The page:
How do I increase my sense of safety

Written by on March 23, 2022 in Self Care, Skills for Embodied Living with 0 Comments

As you know, we are talking a lot about boundaries as we prepare for the launch of my new program, Badass Boundaries for Overachieving Trauma Survivors, and I’m hearing from many of you about your boundary challenges and questions. Some of your questions have been so good, that I just couldn’t wait. So I decided to respond to a few here in my blog over the coming weeks.

So this post is in response to the person who asked how to increase their sense of safety so they can stay present when it’s time to make a boundary. They said that when they need to make a boundary, they find themselves going kind of numb and disconnecting, and they wanted to stay present and connected, in particular with their loved ones, when they needed to set a limit.

I’ve recorded a response to this question in the video. But, for those of you prefer to read, the text is also included below:

I just want to say Bravo to you for noticing that numbness and that disconnection! For so many of us, it can be hard even to notice what happens when our boundary making processes are not working the way that we want them to. So, uh, that awareness is powerful and it’s a great place to start.
The other thing I want to say is… you know, sense of safety really varies depending on the circumstances. So sometimes you’re not feeling safe because you aren’t safe and we have to honor that reality.

So the first thing to do is really check in with yourself. Make room for that feeling of fear or discomfort and see if you can… kind of… be in conversation with it. What is it trying to tell you? And then, you know, once you’ve made room for what it’s trying to tell you, there will be space to address it.
As you make room, you can start extending care and compassion towards that part of yourself that is afraid. Even just something as simple as putting your hand on your chest, taking a deep breath and acknowledging, “Yeah, this is scary. Of course it is.”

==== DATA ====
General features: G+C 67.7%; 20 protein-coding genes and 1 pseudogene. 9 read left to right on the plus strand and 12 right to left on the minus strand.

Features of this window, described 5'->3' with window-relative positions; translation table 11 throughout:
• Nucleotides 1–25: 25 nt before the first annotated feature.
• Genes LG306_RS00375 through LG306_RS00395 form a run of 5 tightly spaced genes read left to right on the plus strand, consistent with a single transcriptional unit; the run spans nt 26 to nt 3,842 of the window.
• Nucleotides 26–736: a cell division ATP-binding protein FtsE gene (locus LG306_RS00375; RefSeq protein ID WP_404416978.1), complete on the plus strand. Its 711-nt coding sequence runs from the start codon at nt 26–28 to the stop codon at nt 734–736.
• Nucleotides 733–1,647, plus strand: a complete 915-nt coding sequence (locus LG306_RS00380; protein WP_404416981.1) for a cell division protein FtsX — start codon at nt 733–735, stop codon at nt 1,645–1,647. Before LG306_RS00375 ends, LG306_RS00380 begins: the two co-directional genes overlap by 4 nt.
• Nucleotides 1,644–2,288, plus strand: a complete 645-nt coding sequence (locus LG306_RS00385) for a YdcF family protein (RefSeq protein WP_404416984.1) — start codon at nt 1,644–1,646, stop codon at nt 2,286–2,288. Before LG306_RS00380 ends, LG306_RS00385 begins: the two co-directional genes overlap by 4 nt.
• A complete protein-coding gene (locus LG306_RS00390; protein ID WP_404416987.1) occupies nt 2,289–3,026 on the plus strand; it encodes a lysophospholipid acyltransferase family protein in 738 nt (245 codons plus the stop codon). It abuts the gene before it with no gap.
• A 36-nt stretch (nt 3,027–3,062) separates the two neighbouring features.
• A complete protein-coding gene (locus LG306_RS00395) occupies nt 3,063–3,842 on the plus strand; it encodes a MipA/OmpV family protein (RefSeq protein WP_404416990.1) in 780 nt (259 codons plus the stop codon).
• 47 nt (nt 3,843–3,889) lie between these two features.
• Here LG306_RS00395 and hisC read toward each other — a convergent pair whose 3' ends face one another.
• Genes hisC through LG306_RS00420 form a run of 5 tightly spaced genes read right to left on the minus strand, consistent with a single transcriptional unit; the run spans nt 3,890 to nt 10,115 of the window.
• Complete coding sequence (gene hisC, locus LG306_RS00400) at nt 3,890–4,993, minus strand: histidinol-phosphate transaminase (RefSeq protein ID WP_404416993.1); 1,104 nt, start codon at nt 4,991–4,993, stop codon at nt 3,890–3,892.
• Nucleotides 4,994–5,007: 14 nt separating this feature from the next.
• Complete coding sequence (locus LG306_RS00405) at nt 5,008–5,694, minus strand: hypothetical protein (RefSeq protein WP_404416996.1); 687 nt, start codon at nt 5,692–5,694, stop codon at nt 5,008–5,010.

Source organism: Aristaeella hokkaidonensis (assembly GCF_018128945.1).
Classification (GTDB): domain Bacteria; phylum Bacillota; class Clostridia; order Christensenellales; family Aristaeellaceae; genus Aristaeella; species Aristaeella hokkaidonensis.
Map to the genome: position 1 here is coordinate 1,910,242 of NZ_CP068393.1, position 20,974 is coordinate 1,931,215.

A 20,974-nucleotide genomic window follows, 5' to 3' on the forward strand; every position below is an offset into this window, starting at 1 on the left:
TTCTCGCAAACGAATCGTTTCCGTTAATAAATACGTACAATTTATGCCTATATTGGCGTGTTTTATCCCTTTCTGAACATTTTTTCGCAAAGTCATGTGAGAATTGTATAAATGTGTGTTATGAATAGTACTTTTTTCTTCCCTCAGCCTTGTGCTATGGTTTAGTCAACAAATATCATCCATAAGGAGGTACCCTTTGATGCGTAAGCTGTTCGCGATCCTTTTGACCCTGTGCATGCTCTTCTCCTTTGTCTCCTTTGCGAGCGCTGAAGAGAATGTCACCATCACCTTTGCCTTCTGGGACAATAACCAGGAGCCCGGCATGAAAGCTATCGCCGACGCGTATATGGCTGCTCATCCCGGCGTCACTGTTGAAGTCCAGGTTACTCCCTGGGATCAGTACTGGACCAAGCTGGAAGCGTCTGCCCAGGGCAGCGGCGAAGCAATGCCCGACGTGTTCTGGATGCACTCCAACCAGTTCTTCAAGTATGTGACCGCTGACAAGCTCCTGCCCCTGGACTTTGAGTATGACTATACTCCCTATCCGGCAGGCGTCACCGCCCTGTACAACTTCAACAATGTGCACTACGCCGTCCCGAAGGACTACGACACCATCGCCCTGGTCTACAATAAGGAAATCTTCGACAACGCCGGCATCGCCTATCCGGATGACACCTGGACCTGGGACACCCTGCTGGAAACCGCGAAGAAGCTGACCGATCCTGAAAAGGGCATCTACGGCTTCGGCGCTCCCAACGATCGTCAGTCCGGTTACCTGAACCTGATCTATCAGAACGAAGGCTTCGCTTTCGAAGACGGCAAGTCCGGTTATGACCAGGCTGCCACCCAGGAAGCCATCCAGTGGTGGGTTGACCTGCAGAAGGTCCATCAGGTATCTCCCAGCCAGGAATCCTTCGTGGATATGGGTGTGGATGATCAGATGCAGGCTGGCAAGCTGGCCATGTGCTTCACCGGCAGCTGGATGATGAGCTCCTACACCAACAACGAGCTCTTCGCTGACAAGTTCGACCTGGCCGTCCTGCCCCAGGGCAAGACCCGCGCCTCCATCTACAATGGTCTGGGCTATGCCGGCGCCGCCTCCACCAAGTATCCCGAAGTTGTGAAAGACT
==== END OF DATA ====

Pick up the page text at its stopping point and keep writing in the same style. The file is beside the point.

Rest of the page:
And then from there you can really set an intention. Like, “Even though this is scary, I’m going to stay connected to my heart as I speak this truth.” So with my kid, it might be, maybe not fear that’s coming up, but exhaustion or frustration. And I might say, “yeah, of course I’m feeling frustrated and tired, but I am going to stay connected to my heart as I speak this limit. And then I’m going to let myself connect with him.”

So that’s a start in relationships where you want to soften, and be more present in your boundary setting. And, you know, it’s a little bit different if you’re in a situation where you’re trying to set a limit and the situation isn’t safe. And we talk a lot about that in my upcoming masterclass, “Three Essential Strategies for Badass Boundaries with Difficult People”.

For now let’s just practice this much. Feel free to comment below or respond to my email and let me know how it goes for you when you allow yourself to make more room for your feelings and offer self-compassion to yourself when you’re making boundaries.

If you already know that you’d like to work with me, and you’re excited to master the art of negotiating boundaries in your life, while in community with other like-minded explorers, you don’t have to wait to sign up. Click here to learn more or register for my upcoming 12-week group program, Badass Boundaries for Overachieving Trauma Survivors.
Thank you. I’ll see you soon.

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About the Author

About the Author: Sonya Brewer, MA, is a body-centered psychotherapist, somatic coach and relationship specialist in Albany, CA, where she specializes in creative life and relationship design for “out the box” thinkers (and “feelers”). She loves helping quirky people find their creative voice and express their unique ways of being so that they can feel more alive, connected and authentic in their lives and relationships, while also bringing their gifts to the world. Sonya brings over twenty years of experience, backed by in-depth training in somatic psychology, relational psychotherapy, relationship therapy and somatic coaching as taught by Generative Somatics and the Strozzi Institute, as well as training in trauma recovery through the Sensorimotor Psychotherapy and Somatic Experiencing Institutes. Sonya's body-based work is also deeply influenced by a lifetime of experience as a dancer, years of mindfulness meditation practice, and training and experience as a professional bodyworker. To learn more, visit Licensed Marriage and Family Therapist #89901 .


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